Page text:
Academic journal article Journal of the Evangelical Theological Society

The Historical Jesus of Ancient Unbelief

Academic journal article Journal of the Evangelical Theological Society

The Historical Jesus of Ancient Unbelief

Article excerpt

DOUGLAS S. HUFFMAN*

I. INTRODUCTION

Christianity is not quite two thousand years young. The term "ancient" in this paper's title, in view of history's millennia prior to Christ's birth, seems hardly applicable to studies of the life of Jesus of Nazareth. But "ancient" is used here as a relative term. The focus of this study is not what people of recent centuries have thought about Jesus as an historical figure. Rather, it concentrates on what people thought about him in the first few centuries AD.

In the early Church, Christians identified Jesus as Christ. Now, in the modern Church, many consider themselves believers in the Christ of faith (as developed by the teachings of the Church) without believing in the identity of that Christ as the actual, historical person of Jesus.

But this distinction between the Christ of faith and the Jesus of history need not be accepted as a recent developmental stage in the life of the Church. Even in the early years of the Church, explanations were offered that considered Jesus to be just another man in the stream of history. It is these early interpretations of the historical Jesus that this paper seeks to examine as explanations of unbelief (i.e. not believing Jesus to be the Christ that the early believers-and Jesus himself-claimed him to be). Herman S. Reimarus (d. 1768) is considered to have begun in modern scholarship the so-called quest for the historical Jesus. Colin Brown, however, suggests several possible earlier influences in the thought of Reimarus that evoke from him Albert Schweitzer's praise for his uniqueness. 1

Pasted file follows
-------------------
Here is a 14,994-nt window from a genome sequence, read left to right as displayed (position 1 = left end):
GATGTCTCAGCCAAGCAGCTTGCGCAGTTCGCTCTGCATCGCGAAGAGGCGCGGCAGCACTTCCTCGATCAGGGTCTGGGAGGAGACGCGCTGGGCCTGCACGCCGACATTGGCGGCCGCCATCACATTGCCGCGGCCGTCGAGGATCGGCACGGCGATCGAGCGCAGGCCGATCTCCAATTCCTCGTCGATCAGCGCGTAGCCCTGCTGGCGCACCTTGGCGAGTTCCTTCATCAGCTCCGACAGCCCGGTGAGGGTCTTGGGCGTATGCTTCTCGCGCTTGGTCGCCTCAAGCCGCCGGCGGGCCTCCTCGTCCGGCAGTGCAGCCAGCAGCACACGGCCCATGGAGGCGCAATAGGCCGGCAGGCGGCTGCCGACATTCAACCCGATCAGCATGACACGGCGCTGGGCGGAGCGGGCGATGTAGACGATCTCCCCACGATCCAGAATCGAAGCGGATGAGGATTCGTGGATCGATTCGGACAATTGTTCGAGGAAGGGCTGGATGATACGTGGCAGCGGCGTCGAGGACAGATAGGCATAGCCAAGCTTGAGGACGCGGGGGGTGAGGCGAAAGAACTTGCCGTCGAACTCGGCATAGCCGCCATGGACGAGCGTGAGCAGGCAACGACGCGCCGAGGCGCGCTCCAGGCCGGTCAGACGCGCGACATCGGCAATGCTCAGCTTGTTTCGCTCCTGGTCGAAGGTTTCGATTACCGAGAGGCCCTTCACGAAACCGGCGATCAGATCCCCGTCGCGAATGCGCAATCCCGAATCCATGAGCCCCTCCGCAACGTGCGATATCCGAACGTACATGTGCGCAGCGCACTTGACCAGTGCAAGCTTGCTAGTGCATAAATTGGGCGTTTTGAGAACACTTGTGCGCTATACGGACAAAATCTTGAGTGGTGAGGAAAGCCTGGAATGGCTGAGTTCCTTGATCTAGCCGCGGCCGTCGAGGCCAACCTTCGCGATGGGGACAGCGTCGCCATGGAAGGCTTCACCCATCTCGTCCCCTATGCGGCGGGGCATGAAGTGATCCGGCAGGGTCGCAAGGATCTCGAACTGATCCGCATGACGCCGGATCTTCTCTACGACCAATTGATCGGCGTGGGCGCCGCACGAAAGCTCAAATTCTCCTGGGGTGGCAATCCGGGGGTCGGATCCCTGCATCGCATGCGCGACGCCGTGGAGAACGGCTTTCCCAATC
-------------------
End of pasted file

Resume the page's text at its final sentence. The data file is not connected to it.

Now I am suggesting even older explanations. It must be acknowledged that, perhaps generally speaking, explanations found in modern quests for the historical Jesus have been proposed for different reasons than those of ancient explanations. The ancient worldview allowed for belief in the supernatural, and naturalistic explanations were offered out of unbelief ("I do not want to believe that"). The post-Enlightenment world of the modern questers has largely been one that emphasizes the believable, and naturalistic explanations of the historical Jesus are motivated more by disbelief ("I find that hard to believe"). Nevertheless this paper seeks to show modern works on the historical Jesus not as true innovations but as renovations (intentional or unintentional) of ancient unbelief. The seeds (or early versions) of the more believable explanations offered by modern questers lie further back in history-even to the beginning of the era.

II. THE LIFE OF JESUS

The NT documents-primarily the gospels-are taken to be ancient records of belief in Jesus of Nazareth as the Christ. One might suspect, then, that a study of unbelief in Jesus as Messiah would be a study of him as reflected in literature outside of the NT. While this paper does draw most significantly from extra-Biblical materials, it makes use of the Biblical writings as well. Just as there are ancient records of belief in Christ Jesus outside of the NT (e.g. apostolic fathers), so also there are records of unbelief in him inside the NT (e.g. some scribes, Pharisees and priests). Furthermore the extra-Biblical materials are usually studied for the evidences they lend to belief in Jesus' existence and to knowledge of the beginnings of Christianity. This paper, however, is not proposing a study of Jesus outside the gospels. Thus some important extra-Biblical sources attesting to Jesus and Christianity are not cited here, for they do not offer unbelieving explanations of the historical Jesus (e.g. agrapha, apocryphal gospels, QL, archeological findings).

This study focuses not on the existence of various attestations to Jesus' life but on the explanations of his life given by the various ancient sources. My remarks are organized around a broad outline of Jesus' life and do not exhaustively treat each ancient source one at a time. This approach admittedly results in a somewhat contrived picture of Jesus. …

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